What You Need to Know About Police Investigations

Know Your Rights

At Alperstein & Diener, we sometimes hear people say, “I haven’t done anything wrong, why would I need an attorney? I will just tell the police the truth.” The reality is that innocent people need an attorney during a police investigation just as much, if not more, a person who is guilty.

If the police suspect that you have committed a crime, they are allowed to lie to you, trick you, and manipulate you into giving a confession. They might pretend that you are only a witness, or that they are there to help you. It is, therefore, critically important that you understand your rights if you are questioned by the police.

The Fifth Amendment protects your right to remain silent. Often referred to as “pleading the Fifth,” it is one of your most valuable tools when involved in a police investigation. By asserting your right to remain silent, your Fifth Amendment privilege, you are telling the officers that you don’t want to speak with them. Once you do that, the police are required to stop questioning you. If you find yourself being questioned by police, calmly and assertively say, “I am exercising my right to remain silent. I do not wish to answer any questions.”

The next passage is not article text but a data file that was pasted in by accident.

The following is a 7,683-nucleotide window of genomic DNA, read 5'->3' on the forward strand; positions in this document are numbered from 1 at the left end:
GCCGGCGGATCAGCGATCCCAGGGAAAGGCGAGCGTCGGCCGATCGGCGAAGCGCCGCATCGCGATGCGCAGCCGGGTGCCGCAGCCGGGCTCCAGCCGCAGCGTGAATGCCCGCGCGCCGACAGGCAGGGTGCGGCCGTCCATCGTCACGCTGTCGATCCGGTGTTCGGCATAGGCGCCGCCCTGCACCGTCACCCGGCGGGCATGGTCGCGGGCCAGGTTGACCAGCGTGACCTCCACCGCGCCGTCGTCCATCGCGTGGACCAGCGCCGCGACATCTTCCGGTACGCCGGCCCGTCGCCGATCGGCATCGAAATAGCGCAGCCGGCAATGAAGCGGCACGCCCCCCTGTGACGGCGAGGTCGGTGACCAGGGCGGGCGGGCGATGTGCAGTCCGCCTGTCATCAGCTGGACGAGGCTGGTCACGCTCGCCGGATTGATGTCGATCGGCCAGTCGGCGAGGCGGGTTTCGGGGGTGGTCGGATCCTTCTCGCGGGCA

In some situations, you also have the right to have an attorney present during police questioning. If you are considering giving a statement to the police, it is extremely important to consult with an experienced criminal attorney, and to have that attorney present when you speak to the police. An experienced defense attorney can discuss with you the pros and cons of giving a statement to the police, and can assure that your rights are protected during questioning. If you are a part of a police investigation, or the police have asked to speak with you, contact the criminal defense attorneys at Alperstein & Diener, P.A.